I can’t think of anything more challenging than traveling by air with your family: you never have enough hands, other passengers avoid you like the plague, and nobody comments on how cute your kids are.
No matter how much I prepare, I always overlook something during the airport obstacle course (usually resulting in having to throw out a very expensive bottle of hair product.) But enough, already. Here are five things I’ve learned from traveling with kids under 5.
In general, use the 3-1-1 rule: Each passenger is allowed one quart-sized zip-lock bag filled with bottles that contain fluids 3.4 ounces or less by volume. This bag must be separated from regular carry-on bags. However, medications, baby formula and food, breast milk and juice are allowed in reasonable quantities exceeding 3.4 ounces and do not have to be in a zip-lock bag. For more rules and information, visit tsa.gov.
Get there early
This is an obvious one, but bears repeating. You need to go up to the counter to check in lap-seat children – don’t forget some form of ID for them (vaccination records work). Older kids need bathroom breaks. At the very least, getting there early will give your child a chance to burn off steam.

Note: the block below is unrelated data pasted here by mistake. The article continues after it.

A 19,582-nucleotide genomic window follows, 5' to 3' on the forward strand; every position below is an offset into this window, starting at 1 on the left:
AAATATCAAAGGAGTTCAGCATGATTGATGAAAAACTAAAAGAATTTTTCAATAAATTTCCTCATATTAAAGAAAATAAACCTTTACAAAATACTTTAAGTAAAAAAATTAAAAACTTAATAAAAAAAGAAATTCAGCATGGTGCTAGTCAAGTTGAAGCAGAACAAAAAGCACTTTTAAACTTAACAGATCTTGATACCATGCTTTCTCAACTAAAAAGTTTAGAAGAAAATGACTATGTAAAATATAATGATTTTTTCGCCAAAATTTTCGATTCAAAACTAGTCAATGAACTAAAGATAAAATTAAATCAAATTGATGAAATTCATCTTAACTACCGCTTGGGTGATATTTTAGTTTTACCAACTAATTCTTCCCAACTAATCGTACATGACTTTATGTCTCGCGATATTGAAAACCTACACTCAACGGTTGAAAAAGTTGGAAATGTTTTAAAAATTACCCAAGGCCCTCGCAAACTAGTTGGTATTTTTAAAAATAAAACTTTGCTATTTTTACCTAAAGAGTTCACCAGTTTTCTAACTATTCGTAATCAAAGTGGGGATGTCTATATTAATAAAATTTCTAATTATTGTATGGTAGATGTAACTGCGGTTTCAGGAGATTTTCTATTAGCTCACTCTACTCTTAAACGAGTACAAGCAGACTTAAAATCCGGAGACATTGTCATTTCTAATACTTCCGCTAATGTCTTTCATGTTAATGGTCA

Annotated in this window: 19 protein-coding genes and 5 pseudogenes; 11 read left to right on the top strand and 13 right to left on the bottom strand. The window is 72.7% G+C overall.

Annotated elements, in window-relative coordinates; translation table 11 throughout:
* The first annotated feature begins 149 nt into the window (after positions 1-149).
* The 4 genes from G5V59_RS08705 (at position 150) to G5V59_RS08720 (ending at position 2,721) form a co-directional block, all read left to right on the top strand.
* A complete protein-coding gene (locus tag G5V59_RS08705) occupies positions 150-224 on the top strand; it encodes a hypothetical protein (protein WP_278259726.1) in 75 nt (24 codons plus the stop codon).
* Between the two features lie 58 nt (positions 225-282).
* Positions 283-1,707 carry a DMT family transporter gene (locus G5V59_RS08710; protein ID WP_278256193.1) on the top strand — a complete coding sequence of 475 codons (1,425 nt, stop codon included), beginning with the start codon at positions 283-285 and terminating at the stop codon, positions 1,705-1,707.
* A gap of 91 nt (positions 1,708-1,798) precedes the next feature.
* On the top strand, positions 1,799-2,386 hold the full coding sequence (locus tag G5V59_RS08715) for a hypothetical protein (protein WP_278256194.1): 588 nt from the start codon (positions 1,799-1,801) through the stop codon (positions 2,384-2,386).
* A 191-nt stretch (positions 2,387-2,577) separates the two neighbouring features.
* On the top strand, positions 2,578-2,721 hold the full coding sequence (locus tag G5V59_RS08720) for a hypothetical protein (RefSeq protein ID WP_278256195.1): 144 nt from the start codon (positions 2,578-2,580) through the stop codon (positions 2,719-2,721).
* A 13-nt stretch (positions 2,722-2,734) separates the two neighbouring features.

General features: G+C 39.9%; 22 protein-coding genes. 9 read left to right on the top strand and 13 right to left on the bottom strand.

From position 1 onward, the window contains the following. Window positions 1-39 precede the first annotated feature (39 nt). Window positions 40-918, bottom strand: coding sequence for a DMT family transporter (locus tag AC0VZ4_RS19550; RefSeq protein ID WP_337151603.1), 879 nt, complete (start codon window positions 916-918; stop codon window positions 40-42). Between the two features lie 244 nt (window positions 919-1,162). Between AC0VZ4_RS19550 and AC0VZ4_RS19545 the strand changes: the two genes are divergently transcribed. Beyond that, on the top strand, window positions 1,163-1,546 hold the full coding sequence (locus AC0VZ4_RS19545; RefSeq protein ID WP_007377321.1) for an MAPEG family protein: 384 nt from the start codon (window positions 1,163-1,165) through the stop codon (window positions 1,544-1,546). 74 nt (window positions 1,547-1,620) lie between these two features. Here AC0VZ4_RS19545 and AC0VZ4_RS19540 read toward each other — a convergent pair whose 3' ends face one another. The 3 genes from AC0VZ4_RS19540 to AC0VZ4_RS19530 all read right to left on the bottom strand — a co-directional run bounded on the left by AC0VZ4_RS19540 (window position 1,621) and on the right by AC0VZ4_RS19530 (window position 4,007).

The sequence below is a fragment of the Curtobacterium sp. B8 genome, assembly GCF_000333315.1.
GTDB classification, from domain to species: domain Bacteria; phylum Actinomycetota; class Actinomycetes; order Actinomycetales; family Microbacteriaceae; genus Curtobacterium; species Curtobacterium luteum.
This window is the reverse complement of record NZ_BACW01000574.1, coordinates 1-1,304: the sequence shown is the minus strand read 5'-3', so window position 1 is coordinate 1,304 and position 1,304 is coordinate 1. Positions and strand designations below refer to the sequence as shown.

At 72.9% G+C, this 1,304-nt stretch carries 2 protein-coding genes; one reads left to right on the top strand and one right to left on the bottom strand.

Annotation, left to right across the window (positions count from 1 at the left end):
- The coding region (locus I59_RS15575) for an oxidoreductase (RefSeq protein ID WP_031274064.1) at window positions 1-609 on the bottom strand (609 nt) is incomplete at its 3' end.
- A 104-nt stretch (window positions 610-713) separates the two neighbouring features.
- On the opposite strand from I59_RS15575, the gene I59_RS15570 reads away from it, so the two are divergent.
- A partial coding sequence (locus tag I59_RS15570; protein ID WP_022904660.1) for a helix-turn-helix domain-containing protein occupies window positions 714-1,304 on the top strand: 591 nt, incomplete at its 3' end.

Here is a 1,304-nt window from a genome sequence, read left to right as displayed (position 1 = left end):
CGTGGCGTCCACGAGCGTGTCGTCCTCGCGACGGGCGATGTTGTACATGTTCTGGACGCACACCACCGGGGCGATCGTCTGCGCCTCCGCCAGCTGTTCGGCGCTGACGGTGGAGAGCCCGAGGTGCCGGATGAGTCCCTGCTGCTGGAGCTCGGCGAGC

Control the gear
Check in as much of your baby gear as possible. If you plan to bring a car seat onto the plane, consider using a wheeled attachment by Go-Go Babyz for your child’s car seat. Not only can it eliminate the need for a separate stroller at your destination, it’s a good way to keep your child contained at the airport.
Take time to organize your belongings before you get in line. Avoid wearing belts and metal jewelry, and dress everyone in slip-on shoes. Separate your plastic bags containing fluids. Leave kids in strollers until everything is lined up and ready to go through the X-ray machine. Try and collapse the stroller and put it through before the rest of your items. That way, it’s the first thing to come out, and you can quickly contain your child.
Personally, I’m a big fan of getting a new toy for longer trips and using it as leverage for good behavior. And, yes, I usually tote along a DVD player just to make the lives of everyone on the plane a little easier. Consider booking seats away from your spouse, so you can switch off seeking sanctuary among normal people. And always, always keep a pack of diaper wipes within reach.